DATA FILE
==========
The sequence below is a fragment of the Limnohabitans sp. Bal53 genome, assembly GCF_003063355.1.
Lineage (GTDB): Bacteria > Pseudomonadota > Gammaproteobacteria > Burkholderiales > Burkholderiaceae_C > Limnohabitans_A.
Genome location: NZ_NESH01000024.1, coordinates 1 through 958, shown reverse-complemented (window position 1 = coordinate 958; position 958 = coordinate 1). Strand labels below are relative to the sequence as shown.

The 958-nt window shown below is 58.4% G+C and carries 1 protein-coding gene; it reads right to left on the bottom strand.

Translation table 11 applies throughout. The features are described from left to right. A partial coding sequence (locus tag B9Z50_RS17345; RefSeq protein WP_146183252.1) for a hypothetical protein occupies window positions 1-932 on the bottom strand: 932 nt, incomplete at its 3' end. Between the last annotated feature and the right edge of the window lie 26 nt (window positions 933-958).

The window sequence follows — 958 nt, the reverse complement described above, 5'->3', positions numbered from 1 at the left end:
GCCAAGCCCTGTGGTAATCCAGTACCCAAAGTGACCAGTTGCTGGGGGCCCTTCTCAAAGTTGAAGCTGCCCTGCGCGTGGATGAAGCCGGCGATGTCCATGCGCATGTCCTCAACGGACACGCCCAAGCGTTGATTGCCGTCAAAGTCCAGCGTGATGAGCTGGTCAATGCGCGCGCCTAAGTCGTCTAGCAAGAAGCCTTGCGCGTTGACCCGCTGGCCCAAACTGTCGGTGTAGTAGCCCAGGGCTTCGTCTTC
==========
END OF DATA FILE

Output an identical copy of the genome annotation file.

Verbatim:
The sequence below is a fragment of the Limnohabitans sp. Bal53 genome, assembly GCF_003063355.1.
Lineage (GTDB): Bacteria > Pseudomonadota > Gammaproteobacteria > Burkholderiales > Burkholderiaceae_C > Limnohabitans_A.
Genome location: NZ_NESH01000024.1, coordinates 1 through 958, shown reverse-complemented (window position 1 = coordinate 958; position 958 = coordinate 1). Strand labels below are relative to the sequence as shown.

The 958-nt window shown below is 58.4% G+C and carries 1 protein-coding gene; it reads right to left on the bottom strand.

Translation table 11 applies throughout. The features are described from left to right. A partial coding sequence (locus tag B9Z50_RS17345; RefSeq protein WP_146183252.1) for a hypothetical protein occupies window positions 1-932 on the bottom strand: 932 nt, incomplete at its 3' end. Between the last annotated feature and the right edge of the window lie 26 nt (window positions 933-958).

The window sequence follows — 958 nt, the reverse complement described above, 5'->3', positions numbered from 1 at the left end:
GCCAAGCCCTGTGGTAATCCAGTACCCAAAGTGACCAGTTGCTGGGGGCCCTTCTCAAAGTTGAAGCTGCCCTGCGCGTGGATGAAGCCGGCGATGTCCATGCGCATGTCCTCAACGGACACGCCCAAGCGTTGATTGCCGTCAAAGTCCAGCGTGATGAGCTGGTCAATGCGCGCGCCTAAGTCGTCTAGCAAGAAGCCTTGCGCGTTGACCCGCTGGCCCAAACTGTCGGTGTAGTAGCCCAGGGCTTCGTCTTC